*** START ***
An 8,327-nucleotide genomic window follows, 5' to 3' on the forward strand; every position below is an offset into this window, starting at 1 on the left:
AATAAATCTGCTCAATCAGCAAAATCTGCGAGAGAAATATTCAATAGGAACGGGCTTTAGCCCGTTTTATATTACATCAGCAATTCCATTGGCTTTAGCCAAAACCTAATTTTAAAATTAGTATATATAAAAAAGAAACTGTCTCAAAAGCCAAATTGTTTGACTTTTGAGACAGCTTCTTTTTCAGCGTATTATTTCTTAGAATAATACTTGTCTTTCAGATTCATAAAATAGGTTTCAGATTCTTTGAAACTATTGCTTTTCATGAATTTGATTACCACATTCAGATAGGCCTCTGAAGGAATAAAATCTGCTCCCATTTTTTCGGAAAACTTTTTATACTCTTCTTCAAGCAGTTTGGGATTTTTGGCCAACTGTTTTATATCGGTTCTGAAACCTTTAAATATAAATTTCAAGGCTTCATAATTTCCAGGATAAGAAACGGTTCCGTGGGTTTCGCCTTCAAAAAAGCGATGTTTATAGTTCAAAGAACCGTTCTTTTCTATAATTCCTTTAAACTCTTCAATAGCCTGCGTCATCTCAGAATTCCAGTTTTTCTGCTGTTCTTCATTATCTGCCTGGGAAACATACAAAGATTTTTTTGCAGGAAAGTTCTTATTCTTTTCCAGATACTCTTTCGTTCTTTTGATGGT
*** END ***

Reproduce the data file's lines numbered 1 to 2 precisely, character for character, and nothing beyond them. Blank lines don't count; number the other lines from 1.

An 8,327-nucleotide genomic window follows, 5' to 3' on the forward strand; every position below is an offset into this window, starting at 1 on the left:
AATAAATCTGCTCAATCAGCAAAATCTGCGAGAGAAATATTCAATAGGAACGGGCTTTAGCCCGTTTTATATTACATCAGCAATTCCATTGGCTTTAGCCAAAACCTAATTTTAAAATTAGTATATATAAAAAAGAAACTGTCTCAAAAGCCAAATTGTTTGACTTTTGAGACAGCTTCTTTTTCAGCGTATTATTTCTTAGAATAATACTTGTCTTTCAGATTCATAAAATAGGTTTCAGATTCTTTGAAACTATTGCTTTTCATGAATTTGATTACCACATTCAGATAGGCCTCTGAAGGAATAAAATCTGCTCCCATTTTTTCGGAAAACTTTTTATACTCTTCTTCAAGCAGTTTGGGATTTTTGGCCAACTGTTTTATATCGGTTCTGAAACCTTTAAATATAAATTTCAAGGCTTCATAATTTCCAGGATAAGAAACGGTTCCGTGGGTTTCGCCTTCAAAAAAGCGATGTTTATAGTTCAAAGAACCGTTCTTTTCTATAATTCCTTTAAACTCTTCAATAGCCTGCGTCATCTCAGAATTCCAGTTTTTCTGCTGTTCTTCATTATCTGCCTGGGAAACATACAAAGATTTTTTTGCAGGAAAGTTCTTATTCTTTTCCAGATACTCTTTCGTTCTTTTGATGGT